Closing ‘Subject To’ deals are easier than you may think. Once you get the seller to sign the Purchase and Sale Agreement, you simply have a title company close the deal. Now, not every title company is familiar with ‘Subject To’ deals, so be sure you search around for one that has some experience with this type of deal. If you ask investors in your area for a reference, they may be able to point you in the right direction.
As a reminder, ‘Subject To’ means that you’re purchasing a home “Subject To” the existing mortgage. This means that you’re merely taking over payments on that loan, but the seller is signing the deed over to you. You’re not using any of your money or credit for this type of deal, yet you’re acquiring real estate.
If you’ve not yet closed on this type of deal, rest assured the process is relatively simple. I’ve had plenty of students go into an agreement, and then afterward tell me how smoothly everything went. In our courses, we dive into this in detail, and once you’ve done this a couple of times, you’ll indeed be more at ease.
The title company will be providing the necessary paperwork for closing, such as the HUD1 Settlement Statement, escrow instructions, and so on. However, you’ll be the one who needs to get title insurance, as this is what will protect you and the title company.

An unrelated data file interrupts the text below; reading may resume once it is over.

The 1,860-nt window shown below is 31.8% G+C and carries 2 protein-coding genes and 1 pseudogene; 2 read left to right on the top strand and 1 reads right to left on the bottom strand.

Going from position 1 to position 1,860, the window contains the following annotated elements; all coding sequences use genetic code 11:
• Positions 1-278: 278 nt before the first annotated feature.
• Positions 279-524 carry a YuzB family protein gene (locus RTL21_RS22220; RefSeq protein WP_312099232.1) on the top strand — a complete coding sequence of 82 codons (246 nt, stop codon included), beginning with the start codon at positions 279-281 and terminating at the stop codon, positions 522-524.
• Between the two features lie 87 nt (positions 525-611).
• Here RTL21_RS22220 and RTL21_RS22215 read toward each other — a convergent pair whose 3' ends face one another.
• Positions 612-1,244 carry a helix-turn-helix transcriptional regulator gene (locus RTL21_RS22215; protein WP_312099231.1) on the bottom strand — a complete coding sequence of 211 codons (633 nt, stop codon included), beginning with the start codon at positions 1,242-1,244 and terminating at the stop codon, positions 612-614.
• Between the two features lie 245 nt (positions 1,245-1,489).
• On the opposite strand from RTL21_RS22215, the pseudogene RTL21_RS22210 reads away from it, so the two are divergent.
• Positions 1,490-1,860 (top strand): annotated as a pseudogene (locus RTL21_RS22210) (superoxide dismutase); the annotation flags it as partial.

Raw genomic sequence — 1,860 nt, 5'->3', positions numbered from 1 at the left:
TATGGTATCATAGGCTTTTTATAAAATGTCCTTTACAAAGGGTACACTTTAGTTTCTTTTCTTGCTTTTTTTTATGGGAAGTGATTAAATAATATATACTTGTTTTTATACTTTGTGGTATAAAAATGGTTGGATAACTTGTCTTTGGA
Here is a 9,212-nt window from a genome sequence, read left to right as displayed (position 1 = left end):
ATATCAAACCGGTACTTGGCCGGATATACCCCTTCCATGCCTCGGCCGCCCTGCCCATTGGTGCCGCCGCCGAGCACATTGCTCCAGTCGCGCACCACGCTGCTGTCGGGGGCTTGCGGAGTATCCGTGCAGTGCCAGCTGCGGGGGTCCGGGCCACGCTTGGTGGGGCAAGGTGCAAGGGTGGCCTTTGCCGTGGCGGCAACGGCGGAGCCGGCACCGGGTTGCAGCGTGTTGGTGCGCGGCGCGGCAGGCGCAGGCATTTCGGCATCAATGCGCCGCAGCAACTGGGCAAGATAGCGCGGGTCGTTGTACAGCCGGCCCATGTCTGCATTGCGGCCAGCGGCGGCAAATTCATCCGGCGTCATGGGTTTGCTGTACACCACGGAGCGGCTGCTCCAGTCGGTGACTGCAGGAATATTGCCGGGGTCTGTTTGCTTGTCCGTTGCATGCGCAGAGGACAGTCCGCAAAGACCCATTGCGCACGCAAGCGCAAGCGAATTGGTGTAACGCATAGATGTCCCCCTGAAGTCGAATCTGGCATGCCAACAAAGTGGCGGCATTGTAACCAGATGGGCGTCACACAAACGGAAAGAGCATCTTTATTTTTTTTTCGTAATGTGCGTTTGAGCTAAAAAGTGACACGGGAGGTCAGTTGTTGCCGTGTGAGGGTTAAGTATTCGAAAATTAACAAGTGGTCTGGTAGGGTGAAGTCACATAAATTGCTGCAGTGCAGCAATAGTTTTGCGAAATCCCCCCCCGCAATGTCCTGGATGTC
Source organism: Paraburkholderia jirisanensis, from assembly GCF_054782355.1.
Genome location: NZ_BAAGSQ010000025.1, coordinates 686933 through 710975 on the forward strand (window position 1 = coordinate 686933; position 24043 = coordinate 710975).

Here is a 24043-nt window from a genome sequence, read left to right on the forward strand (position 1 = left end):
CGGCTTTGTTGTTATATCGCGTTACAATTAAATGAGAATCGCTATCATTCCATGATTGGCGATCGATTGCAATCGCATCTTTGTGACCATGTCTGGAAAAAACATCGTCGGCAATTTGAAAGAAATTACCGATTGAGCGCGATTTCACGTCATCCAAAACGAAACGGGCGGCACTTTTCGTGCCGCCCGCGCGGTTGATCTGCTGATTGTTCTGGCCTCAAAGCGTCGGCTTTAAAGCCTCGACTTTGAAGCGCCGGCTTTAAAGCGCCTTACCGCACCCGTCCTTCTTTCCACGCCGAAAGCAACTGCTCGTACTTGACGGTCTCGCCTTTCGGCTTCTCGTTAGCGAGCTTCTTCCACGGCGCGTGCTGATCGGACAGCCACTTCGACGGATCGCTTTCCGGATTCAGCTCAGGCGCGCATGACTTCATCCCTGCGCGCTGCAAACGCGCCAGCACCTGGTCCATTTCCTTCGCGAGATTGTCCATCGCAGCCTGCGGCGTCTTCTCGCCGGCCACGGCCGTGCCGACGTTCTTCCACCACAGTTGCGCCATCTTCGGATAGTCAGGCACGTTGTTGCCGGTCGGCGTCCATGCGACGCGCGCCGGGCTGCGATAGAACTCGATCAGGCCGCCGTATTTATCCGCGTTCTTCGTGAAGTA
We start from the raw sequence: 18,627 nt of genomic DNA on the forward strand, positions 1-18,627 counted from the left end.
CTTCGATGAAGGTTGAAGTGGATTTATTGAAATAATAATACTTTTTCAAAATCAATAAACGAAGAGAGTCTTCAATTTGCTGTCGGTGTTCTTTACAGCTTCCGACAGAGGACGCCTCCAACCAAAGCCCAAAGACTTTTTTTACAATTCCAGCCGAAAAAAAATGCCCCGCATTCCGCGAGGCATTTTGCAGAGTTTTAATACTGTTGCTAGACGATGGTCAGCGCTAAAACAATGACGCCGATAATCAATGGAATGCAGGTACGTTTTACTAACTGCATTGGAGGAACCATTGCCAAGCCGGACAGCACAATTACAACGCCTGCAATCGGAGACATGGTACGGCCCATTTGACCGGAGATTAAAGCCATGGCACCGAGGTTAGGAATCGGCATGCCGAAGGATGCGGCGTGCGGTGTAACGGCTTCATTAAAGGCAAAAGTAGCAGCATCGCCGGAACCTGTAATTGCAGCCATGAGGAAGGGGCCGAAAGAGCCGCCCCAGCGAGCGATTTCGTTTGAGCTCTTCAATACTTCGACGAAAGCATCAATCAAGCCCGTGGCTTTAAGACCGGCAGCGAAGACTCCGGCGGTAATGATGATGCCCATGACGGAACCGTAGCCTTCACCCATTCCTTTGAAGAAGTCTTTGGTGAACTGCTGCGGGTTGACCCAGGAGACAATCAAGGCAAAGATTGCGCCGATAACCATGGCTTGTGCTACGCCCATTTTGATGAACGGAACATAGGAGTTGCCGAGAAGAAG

What is Title Insurance?
Insurance is what protects us from various things. Just like automobile insurance protects you in case of an accident, title insurance protects you from any title issues that could arise. You want title insurance because it protects you just in case there is a lien on that property. If you don’t have title insurance and, down the road, someone else claims that they are the property owner or had a lien, you could find yourself in a challenging position.
Now, if you have title insurance and by chance down the road a lien or ownership issue comes up, that insurance will protect you. This means that you won’t end up losing money that you’ve put into the deal.
You’re in charge of bringing your disclosure documents (we make this easy for you with our Unlimited Funding Program). You may run into various scenarios that will need different disclosures, as each state may vary, so check to see what your state requires.
You’ll need the Due on Sale Disclosure and the Statement of Understanding Disclosure, so give those to the escrow agent for a signature.
Finally, be sure you’re at the closing with the seller whether you’re buying ‘Subject To’, wholesaling, or whatever. Whether you’re using an attorney or a title company, you want everything to be signed when everyone is present.
If you want to learn more about the various disclosures necessary for ‘Subject To’ properties, check out our Unlimited Funding Program. You’ll want to become familiar with them as you continue to build your real estate empire.